Non-meat products which sell well, she says, include olive oils and vinegar and, for summer, Gazpacho, which comes in tetrapaks and bottles. “We also sell terracotta dishes, so people can have the full tapas experience. It is a nice alternative, with lots of dishes as opposed to your meat and veg. Sometimes people don’t serve a full meal,” she explains.
Nowadays, consumers are just as keen to try northern European products as those from the south, which is why Continental Cottage is bringing its 15-20 salamis from Germany to the UK market. Previously sold in Italy and Germany, proprietor Frank Siehl thinks there is a place for his product here, both the standard and gourmet ranges.
Next month he will be airing the products at the Royal Highland Show. The gourmet salami come with green pepper, sweet paprika, cheese, and black pepper or caramelised onion. Chorizos are flavoured with juniper or come in a non-alcoholic whisky and rum flavour, so you can get the taste of alcohol without the effect.
Staffordshire-based Cottage Delight also has a cornucopia of offerings for independent butchers. New products include peppercorn sauces and array of curry sauces in bottles, which range from mild to quite hot. Non-meat products include savoury biscuits and award-winning fudges, which are ideal for shops located in touristy destinations such as Chester and Buxton.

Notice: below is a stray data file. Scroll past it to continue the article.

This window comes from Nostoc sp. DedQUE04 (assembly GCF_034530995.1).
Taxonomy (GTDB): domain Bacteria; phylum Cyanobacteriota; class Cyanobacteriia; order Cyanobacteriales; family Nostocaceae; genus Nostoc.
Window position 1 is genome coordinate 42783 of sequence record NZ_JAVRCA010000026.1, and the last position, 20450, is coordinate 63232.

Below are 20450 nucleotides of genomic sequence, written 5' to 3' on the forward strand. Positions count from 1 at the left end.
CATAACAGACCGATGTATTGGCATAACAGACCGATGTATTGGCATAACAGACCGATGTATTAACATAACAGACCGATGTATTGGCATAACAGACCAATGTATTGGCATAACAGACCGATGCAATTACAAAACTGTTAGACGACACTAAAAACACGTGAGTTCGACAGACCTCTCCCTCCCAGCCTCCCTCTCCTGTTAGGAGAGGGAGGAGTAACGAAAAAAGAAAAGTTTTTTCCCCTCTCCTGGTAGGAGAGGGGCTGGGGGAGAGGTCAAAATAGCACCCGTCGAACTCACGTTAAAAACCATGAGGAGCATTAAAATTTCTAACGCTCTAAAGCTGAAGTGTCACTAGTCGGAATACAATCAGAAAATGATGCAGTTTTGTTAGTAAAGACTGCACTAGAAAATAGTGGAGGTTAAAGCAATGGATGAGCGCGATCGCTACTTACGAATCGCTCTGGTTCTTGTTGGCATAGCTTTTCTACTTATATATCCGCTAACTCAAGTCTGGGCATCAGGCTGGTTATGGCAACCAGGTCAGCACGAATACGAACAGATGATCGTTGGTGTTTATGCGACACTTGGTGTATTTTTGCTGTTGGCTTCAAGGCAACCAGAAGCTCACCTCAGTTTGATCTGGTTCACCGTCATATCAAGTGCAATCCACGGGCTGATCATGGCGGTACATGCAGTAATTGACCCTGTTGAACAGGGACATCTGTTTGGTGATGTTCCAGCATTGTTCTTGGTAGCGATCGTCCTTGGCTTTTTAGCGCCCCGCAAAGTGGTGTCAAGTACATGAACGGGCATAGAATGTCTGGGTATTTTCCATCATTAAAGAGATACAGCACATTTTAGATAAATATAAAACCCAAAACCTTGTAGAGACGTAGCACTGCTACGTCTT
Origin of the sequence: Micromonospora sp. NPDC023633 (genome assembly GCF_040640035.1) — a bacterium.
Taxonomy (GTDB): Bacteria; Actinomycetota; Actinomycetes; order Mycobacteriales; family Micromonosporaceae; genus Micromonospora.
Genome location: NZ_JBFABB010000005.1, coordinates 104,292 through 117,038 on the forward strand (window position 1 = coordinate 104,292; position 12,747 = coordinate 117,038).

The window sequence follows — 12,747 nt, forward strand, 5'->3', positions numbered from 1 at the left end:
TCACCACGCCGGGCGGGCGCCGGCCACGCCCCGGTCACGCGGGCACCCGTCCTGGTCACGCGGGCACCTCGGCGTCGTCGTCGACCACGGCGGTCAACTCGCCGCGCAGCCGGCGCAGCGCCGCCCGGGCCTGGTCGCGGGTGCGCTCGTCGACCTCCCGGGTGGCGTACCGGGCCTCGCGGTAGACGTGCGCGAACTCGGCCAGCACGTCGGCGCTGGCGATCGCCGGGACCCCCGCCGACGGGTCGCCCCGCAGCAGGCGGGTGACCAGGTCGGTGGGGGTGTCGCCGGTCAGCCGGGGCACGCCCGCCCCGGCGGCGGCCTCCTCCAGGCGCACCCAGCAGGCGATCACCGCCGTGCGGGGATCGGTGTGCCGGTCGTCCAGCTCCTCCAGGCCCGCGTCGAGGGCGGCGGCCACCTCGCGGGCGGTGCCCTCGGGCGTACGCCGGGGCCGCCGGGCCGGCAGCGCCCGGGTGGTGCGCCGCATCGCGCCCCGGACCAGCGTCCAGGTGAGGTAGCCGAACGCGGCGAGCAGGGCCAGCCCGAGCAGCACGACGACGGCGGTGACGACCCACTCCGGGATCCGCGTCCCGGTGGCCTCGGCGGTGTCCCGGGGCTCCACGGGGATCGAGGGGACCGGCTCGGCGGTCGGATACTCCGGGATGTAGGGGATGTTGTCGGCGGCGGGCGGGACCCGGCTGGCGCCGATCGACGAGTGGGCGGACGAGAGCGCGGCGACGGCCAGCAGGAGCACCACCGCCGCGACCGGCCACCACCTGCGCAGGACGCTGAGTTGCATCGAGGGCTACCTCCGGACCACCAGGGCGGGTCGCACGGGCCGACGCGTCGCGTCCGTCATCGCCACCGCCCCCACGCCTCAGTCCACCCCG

If you want to stock smoked products, you might want to consider those supplied by Black Mountain Smokery, a family gourmet food business, based in Crickhowell, South Wales, in the heart of the Black Mountains which won True Taste Awards in 2005 and 2006. Its smokery produces a wide range of traditionally naturally smoked foods and smoked food gifts, including smoked salmon, trout, haddock, duck, chicken and cheese. All food is purchased from British farms and guaranteed free from all artificial colouring, flavouring and preservatives. It also supplies a range of cooked meats, such as Smoked Gressingham duck breast and smoked sausage.
Kenneth Eve has taken the plunge into the delicatessen world and John Davidson will be getting a taste of it when he opens his this month. It shows that, whatever part of the UK you are in, there is new deli territory to explore, which, hopefully, will boost your coffers.